Alzheimer’s Treatments Fail Consumers

AlzheimersThe medical community admits that drugs used to treat Alzheimer’s disease have never shown quality of life improvement for users. They do not improve chances for independent living or reduce the need for institutional help. The Drug Facts Box helps consumers learn if a drug is “effective”, “harmful” or just “does not work”. Most consumers think these drugs are worth a try, perhaps out of desperation, despite side effects such as loss of appetite, nausea, diarrhea and muscle cramps.

Dr. David Llewellyn from Britain’s University of Exeter Medical School has a better idea and good research to back it up. Researchers reported that people with low levels of Vitamin D had a 53 percent higher risk of developing dementia. This is good news/bad news.  The good news is that it’s an easy fix; the bad news is that increasingly, people suffer from this horrific disease.

Continuing research, Llewellyn’s team found that those with serious vitamin D deficiency were 120 percent more likely to develop Alzheimer’s or dementia! If a person’s blood levels are below 25 nanomoles per liter, they are at a much higher risk for dementia, and levels over 50 nanomoles of Vitamin D are enough to protect the brain.

Some doctors are now measuring Vitamin D levels with blood tests, and most people are found to be deficient. You can bet if people are Vitamin D deficient, they are probably deficient in other vitamins too.

Don’t wait for your doctor to suggest measuring your Vitamin D levels. Recently, the U.S. Preventive Services Task Force released a report stating they just don’t “have enough evidence” to screen for Vitamin D levels that offer “health benefits.” Again, the authorities are behind the eight ball when it comes to making health recommendations, and consumers suffer.

Not only do Vitamin D levels play a major role in determining risks of Alzheimer’s disease, but show promise in clearing brain plaques found in patients with Alzheimer’s. Llewellyn says, “It seems to be that vitamin D was actually helping to break down and take away those protein abnormalities”.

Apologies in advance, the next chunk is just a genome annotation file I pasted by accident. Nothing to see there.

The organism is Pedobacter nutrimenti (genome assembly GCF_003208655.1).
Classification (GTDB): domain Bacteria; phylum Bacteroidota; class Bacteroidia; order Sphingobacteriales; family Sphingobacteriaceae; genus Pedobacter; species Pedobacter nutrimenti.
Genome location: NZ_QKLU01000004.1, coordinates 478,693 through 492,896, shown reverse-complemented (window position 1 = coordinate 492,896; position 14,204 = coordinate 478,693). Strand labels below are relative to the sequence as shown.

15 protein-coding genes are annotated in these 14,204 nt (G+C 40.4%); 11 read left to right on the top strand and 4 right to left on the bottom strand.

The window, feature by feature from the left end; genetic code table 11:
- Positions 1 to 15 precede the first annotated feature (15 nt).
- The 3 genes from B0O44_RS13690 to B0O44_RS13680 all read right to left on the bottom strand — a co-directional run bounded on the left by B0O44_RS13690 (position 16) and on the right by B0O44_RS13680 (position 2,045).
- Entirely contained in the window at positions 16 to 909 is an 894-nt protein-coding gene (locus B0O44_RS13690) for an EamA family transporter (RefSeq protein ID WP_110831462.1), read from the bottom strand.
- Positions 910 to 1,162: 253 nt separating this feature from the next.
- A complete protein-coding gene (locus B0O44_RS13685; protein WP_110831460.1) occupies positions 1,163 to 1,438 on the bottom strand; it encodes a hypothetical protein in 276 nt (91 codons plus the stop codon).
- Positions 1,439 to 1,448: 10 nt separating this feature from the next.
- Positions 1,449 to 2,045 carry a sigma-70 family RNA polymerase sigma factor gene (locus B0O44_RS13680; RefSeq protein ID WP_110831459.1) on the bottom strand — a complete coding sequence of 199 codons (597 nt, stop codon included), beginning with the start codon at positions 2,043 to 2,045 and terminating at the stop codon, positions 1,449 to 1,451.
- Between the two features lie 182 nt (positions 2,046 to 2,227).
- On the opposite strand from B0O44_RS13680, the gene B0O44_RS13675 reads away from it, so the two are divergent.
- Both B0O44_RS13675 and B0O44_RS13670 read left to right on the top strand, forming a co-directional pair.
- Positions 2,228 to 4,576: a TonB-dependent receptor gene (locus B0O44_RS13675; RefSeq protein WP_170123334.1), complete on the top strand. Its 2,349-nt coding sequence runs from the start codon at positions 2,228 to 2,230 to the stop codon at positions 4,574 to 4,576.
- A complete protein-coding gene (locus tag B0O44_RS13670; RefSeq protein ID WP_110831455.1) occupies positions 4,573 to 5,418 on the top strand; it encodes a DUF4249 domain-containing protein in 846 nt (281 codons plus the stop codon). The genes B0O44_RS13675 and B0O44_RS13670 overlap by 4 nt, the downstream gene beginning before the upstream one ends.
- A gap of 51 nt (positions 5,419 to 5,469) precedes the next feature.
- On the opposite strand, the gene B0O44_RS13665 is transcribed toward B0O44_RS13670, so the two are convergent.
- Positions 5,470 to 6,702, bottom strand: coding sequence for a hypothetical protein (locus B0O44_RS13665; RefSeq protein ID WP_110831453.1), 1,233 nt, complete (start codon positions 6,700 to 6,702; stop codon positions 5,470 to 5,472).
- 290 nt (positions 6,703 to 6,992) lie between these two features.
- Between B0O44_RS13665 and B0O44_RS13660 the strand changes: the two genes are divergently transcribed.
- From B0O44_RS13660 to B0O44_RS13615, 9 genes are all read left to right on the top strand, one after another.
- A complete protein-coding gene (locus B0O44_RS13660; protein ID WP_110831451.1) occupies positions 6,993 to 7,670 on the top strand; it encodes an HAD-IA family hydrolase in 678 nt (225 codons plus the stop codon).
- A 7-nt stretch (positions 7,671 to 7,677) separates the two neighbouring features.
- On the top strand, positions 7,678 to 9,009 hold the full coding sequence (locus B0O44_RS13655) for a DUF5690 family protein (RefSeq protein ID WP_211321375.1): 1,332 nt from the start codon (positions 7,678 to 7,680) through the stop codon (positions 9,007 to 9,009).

Dr. Michael F. Holick, foremost authority on vitamin D, and professor of medicine, dermatology, biophysics and physiology at the Boston University School of Medicine is a proponent of Vitamin D too. In his book, The UV Advantage, he discusses the benefits of sunlight, which include promoting healthy bones, easing of depression, and a healthier heart. Based on epidemiological studies, he suggests that getting 20-30 minutes sun exposure daily could reduce the risk of prostate and breast cancers.

So where do we find Vitamin D? Sources include: wild salmon, egg yolks, and/or take at least 5,000 IU’s of a Vitamin D3 supplement daily; better yet, sit in the sun as Holick suggests.

Here are a few ideas worth exploring. If you or a loved one begin to experience memory loss, dementia and/or are diagnosed with Alzheimer’s symptoms, have your vitamin D levels checked. Be sure to get enough sunlight daily to satisfy your body’s need.  Visit for more preventive tips.

Evaluate ALL drugs and their side effects. More often than not, drugs are causing the symptoms people are trying to manage; for example, like Alzheimer’s drugs, many common prescribed medications such as statin drugs, high blood pressure medications, blood thinners, and diabetic drugs have known side effects that cause memory loss, malaise, nausea, diarrhea and heart arrhythmias. Couple these drugs with lack of sunlight, poor nutrition, and lack of exercise and you end up with dis-ease and suffering that often invites the use of more drugs.

Doesn’t it make more sense to evaluate a person’s health before trying to treat conditions that require medications?

Using an integrative, “functional” approach is the best way to optimize health outcomes that improve the quality of life.

Stay well and informed.


  • “Alzheimer’s and low Vitamin D are linked, breakthrough study finds” Leah Zerbe, August 6, 2014, Rodale News,
  • “Researchers say Vitamin D deficiency raises Alzheimer’s risk” Fredrick Kunkle, August 6, 2014, The Washington Post,
  • “How well does a drug work? Look beyond the fine print” NPR, July 25, 2014,



2 Responsesto “Alzheimer’s Treatments Fail Consumers”

  1. Margaret Roset says:

    Hi Cindy, Very interesting especially considering both my parents had Alzheimers/dementia. You’ve inspired me to get outside more days during lunch. I’d much rather go the drug free route. Thank you for all of your contributions to the Rotary newsletter! Margaret

    • Preservion says:

      You are welcome. A drug-free route to ALL disease and illness is a good place to begin. Enjoy the outdoors and take advantage of our beautiful weather. Sunshine is a gift!! Stay well.

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